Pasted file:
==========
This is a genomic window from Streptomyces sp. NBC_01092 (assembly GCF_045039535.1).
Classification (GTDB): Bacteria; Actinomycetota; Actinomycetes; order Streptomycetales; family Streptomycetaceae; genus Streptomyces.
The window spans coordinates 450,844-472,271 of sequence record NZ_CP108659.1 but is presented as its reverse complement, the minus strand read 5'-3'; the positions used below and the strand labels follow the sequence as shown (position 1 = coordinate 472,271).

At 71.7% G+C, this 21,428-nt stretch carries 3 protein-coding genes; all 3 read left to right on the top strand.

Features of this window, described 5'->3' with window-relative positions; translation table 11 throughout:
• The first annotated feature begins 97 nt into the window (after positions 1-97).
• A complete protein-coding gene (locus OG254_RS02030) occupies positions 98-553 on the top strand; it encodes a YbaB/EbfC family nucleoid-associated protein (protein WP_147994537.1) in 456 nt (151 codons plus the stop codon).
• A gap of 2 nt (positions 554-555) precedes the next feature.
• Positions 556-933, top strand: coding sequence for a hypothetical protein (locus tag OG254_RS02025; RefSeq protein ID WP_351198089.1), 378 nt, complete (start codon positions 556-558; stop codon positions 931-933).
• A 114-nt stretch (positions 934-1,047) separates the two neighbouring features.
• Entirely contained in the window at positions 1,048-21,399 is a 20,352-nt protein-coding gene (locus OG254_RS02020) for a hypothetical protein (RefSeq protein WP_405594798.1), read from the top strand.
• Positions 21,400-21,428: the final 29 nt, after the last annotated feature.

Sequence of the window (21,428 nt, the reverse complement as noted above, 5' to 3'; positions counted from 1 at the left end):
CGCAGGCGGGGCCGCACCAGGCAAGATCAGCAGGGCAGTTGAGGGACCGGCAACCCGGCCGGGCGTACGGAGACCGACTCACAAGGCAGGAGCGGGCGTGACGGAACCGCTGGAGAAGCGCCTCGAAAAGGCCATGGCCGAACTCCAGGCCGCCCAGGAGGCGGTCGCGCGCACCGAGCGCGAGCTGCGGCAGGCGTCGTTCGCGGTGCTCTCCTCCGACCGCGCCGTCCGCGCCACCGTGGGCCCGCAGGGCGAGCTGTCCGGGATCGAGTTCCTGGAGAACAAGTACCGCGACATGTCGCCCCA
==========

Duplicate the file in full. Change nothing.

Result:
This is a genomic window from Streptomyces sp. NBC_01092 (assembly GCF_045039535.1).
Classification (GTDB): Bacteria; Actinomycetota; Actinomycetes; order Streptomycetales; family Streptomycetaceae; genus Streptomyces.
The window spans coordinates 450,844-472,271 of sequence record NZ_CP108659.1 but is presented as its reverse complement, the minus strand read 5'-3'; the positions used below and the strand labels follow the sequence as shown (position 1 = coordinate 472,271).

At 71.7% G+C, this 21,428-nt stretch carries 3 protein-coding genes; all 3 read left to right on the top strand.

Features of this window, described 5'->3' with window-relative positions; translation table 11 throughout:
• The first annotated feature begins 97 nt into the window (after positions 1-97).
• A complete protein-coding gene (locus OG254_RS02030) occupies positions 98-553 on the top strand; it encodes a YbaB/EbfC family nucleoid-associated protein (protein WP_147994537.1) in 456 nt (151 codons plus the stop codon).
• A gap of 2 nt (positions 554-555) precedes the next feature.
• Positions 556-933, top strand: coding sequence for a hypothetical protein (locus tag OG254_RS02025; RefSeq protein ID WP_351198089.1), 378 nt, complete (start codon positions 556-558; stop codon positions 931-933).
• A 114-nt stretch (positions 934-1,047) separates the two neighbouring features.
• Entirely contained in the window at positions 1,048-21,399 is a 20,352-nt protein-coding gene (locus OG254_RS02020) for a hypothetical protein (RefSeq protein WP_405594798.1), read from the top strand.
• Positions 21,400-21,428: the final 29 nt, after the last annotated feature.

Sequence of the window (21,428 nt, the reverse complement as noted above, 5' to 3'; positions counted from 1 at the left end):
CGCAGGCGGGGCCGCACCAGGCAAGATCAGCAGGGCAGTTGAGGGACCGGCAACCCGGCCGGGCGTACGGAGACCGACTCACAAGGCAGGAGCGGGCGTGACGGAACCGCTGGAGAAGCGCCTCGAAAAGGCCATGGCCGAACTCCAGGCCGCCCAGGAGGCGGTCGCGCGCACCGAGCGCGAGCTGCGGCAGGCGTCGTTCGCGGTGCTCTCCTCCGACCGCGCCGTCCGCGCCACCGTGGGCCCGCAGGGCGAGCTGTCCGGGATCGAGTTCCTGGAGAACAAGTACCGCGACATGTCGCCCCA